Brian and Sam Elbers’ son was just a little slow to meet his milestones. They initially put it down to constant ear infections and glue ear, so it wasn’t until he started school that concerns were raised.
“Our son had a hearing test and an auditory processing test and it said that he had Auditory Processing Disorder. We felt relieved as parents that we finally had an answer, however the school thought he needed further testing and that led us to frustration once again,” Sam says.
“We weren’t seeing what they were seeing, and the communication and acceptance as parents that there was something wrong with our only child was emotional and difficult to process.”
In Year 1 Sam took her son to a paediatric neuro-psychologist and the diagnosis was clear – Developmental Coordination Disorder (DCD).
DCD (sometimes referred to as dyspraxia) is a common disorder with estimates that it affects around 5-6% of children.1
When I was aged 16 and an office assistant, I put the company I worked with in a near-criminal position. My job involved “simple” admin tasks, which I processed with the success of a malfunctioning computer, spitting out wrong answers no matter what combinations I tried. Once, I was seconds away from shredding some crucial documents before a colleague stopped me.
Years later I was diagnosed with dyspraxia, a developmental coordination disorder. Suddenly, my life made sense. Growing up, it was like I was on a different page, reading sentences from angles nobody else understood. Dyspraxia is a specific learning difficulty which affects up to 10% of the population. We tend to fob off dyspraxia as dyslexia’s lesser-known “clumsy” cousin, with stereotypes of knocking over cups and getting bruises from missed balls. However, dyspraxia is about mental processing as much as physical coordination, and affects everything from the way I read to how I organise my thoughts.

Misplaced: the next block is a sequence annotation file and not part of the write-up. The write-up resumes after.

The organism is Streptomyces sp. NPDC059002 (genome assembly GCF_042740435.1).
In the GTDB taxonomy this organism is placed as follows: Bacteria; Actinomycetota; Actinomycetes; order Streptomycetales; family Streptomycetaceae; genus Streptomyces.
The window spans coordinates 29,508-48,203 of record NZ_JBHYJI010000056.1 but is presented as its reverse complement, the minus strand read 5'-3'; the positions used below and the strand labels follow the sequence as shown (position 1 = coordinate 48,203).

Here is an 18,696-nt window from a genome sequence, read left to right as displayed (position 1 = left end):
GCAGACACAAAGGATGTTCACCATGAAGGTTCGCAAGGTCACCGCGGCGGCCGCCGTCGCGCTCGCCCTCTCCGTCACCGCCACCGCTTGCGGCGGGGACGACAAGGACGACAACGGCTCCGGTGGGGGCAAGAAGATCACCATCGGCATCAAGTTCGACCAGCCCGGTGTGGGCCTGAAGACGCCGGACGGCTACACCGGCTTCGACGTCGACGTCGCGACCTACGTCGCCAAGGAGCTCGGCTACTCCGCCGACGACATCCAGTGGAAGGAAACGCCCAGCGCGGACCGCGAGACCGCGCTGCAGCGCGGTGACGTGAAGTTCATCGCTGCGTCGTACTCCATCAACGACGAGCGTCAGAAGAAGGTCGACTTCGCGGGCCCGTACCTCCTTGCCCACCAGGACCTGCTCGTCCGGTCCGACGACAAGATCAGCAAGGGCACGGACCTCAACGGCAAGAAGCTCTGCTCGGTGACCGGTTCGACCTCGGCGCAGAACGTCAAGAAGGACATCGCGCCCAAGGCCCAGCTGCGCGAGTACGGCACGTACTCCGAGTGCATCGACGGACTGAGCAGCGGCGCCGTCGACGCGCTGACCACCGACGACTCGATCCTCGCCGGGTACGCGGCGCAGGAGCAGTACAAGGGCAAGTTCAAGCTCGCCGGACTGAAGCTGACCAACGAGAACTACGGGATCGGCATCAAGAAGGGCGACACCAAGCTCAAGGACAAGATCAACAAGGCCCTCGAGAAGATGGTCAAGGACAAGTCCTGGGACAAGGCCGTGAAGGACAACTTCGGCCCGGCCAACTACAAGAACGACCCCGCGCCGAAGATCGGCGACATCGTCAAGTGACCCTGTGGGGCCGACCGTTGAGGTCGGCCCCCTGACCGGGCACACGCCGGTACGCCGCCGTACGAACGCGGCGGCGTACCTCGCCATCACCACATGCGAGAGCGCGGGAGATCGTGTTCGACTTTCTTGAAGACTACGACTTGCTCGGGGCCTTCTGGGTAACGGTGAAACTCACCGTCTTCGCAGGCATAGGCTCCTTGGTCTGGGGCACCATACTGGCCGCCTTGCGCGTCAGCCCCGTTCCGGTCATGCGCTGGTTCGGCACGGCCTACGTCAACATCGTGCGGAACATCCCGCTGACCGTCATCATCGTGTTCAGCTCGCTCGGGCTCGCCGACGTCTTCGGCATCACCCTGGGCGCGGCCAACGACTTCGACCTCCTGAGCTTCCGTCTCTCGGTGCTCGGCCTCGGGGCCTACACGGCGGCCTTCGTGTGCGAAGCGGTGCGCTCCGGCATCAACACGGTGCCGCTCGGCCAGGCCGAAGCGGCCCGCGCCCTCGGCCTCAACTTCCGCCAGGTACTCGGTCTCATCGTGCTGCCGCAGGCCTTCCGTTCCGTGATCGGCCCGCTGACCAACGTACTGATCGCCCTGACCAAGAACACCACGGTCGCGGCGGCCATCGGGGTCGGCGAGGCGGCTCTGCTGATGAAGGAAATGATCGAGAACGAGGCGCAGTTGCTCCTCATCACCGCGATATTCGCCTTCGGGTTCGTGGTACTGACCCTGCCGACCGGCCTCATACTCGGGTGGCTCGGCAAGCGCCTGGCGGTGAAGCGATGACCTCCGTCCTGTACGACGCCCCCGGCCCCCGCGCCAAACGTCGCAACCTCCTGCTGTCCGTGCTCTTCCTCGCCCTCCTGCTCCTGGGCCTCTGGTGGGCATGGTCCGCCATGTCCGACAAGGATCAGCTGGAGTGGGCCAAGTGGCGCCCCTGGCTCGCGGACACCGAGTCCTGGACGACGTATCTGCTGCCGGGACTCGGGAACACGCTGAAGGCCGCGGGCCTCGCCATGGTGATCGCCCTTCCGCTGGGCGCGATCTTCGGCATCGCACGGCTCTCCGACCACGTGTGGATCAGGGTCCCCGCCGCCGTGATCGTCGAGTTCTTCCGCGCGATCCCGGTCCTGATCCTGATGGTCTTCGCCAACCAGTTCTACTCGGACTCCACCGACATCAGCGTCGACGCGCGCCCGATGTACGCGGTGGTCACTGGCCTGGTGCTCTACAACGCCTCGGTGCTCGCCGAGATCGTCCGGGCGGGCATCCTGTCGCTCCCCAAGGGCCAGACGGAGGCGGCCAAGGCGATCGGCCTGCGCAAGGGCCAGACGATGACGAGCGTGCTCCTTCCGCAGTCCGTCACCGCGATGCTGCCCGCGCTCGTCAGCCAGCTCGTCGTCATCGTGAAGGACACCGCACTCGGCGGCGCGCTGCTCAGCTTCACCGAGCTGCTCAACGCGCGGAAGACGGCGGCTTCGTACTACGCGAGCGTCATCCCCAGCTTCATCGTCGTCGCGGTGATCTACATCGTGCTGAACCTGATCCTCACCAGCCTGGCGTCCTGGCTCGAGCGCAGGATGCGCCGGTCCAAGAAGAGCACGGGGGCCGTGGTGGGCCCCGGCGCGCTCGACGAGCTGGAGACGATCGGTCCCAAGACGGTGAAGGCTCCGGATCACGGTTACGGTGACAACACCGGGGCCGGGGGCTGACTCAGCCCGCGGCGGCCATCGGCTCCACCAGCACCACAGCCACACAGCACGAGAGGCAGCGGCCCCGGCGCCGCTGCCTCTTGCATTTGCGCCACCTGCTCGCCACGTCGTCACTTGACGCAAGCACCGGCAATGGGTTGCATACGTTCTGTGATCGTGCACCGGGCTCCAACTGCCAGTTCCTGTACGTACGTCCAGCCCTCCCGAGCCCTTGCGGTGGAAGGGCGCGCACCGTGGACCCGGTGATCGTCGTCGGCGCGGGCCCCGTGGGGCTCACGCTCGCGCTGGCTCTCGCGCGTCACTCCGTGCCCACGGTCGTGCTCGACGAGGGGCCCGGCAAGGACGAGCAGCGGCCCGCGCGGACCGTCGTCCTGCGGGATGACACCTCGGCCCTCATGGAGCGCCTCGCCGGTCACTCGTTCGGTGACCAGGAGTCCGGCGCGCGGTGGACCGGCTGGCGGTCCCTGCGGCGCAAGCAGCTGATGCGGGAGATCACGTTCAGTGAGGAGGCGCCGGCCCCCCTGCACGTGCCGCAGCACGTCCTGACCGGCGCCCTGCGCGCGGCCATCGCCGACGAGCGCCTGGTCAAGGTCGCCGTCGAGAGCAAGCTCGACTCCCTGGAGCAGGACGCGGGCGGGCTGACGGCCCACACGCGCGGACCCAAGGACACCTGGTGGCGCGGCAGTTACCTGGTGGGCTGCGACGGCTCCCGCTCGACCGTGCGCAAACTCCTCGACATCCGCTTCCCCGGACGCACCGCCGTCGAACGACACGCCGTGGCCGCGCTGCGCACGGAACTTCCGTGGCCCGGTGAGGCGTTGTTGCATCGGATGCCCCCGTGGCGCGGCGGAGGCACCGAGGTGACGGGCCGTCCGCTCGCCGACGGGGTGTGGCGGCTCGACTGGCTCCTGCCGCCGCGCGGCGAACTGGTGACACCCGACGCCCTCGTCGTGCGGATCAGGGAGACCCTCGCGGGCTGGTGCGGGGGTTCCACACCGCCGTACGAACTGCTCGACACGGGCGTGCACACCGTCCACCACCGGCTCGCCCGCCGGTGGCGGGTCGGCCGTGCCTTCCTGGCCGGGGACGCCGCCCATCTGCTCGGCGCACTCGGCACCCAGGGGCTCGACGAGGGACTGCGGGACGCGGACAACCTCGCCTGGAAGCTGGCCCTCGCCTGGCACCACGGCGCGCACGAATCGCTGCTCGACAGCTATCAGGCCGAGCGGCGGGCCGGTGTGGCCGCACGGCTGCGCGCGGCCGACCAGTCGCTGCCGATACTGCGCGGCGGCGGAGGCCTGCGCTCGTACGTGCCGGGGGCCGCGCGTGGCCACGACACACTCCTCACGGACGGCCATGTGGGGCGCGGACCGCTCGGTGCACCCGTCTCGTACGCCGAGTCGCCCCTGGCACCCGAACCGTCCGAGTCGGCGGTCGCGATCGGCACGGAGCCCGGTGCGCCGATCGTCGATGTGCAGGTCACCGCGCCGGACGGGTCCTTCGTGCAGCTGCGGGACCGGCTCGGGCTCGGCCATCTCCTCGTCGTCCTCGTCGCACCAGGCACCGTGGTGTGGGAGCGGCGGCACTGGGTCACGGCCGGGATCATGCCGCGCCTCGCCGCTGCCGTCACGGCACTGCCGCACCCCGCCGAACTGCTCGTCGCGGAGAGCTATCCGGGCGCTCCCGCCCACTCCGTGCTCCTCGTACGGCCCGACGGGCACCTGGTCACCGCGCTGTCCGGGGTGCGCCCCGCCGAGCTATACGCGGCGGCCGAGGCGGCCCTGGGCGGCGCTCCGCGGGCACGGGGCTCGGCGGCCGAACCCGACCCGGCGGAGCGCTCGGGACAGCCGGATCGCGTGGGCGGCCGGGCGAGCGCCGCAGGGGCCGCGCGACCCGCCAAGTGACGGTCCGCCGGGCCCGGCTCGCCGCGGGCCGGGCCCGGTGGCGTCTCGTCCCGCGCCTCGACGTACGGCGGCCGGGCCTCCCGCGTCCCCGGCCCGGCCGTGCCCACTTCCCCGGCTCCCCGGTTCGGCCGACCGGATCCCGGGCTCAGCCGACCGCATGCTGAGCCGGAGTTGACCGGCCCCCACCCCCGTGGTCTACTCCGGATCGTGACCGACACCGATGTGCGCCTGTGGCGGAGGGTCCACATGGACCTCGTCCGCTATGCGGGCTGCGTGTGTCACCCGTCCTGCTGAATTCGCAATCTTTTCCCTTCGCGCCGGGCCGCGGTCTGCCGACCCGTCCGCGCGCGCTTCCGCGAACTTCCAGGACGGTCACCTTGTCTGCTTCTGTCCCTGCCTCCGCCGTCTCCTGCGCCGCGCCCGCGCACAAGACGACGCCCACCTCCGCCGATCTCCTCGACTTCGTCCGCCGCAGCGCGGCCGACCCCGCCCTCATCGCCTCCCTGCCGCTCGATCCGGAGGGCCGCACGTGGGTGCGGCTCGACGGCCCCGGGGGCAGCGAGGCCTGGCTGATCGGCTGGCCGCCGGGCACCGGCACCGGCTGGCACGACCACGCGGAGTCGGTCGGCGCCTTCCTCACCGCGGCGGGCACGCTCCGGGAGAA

It took 26 years of my life for me to realize that I had dyspraxia. Before then, I had spent 26 years of my life wandering through life being diagnosed with ADHD and an “undiagnosable” learning disability. I was extremely clumsy, often tripping up and down stairs, constantly walking into strangers, and even dropping stuff constantly.
Dyspraxia, referred to as DCD in the United States, is a neurological disorder. It primarily affects motor function(the ability to eat, speak, and move). Symptoms range from; poor balance, difficulty planning or organizing ones thoughts, to tendencies to bumping and falling into things or people. Many people with dyspraxia are prone to having low self-esteem, and depression. It is estimated that between 2-10 percent of the population has dyspraxia. Dyspraxia can also be common in people who were premature at birth, and had low birth weight.
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This little known developmental disorder can affect people in different ways, but you can help your child handle it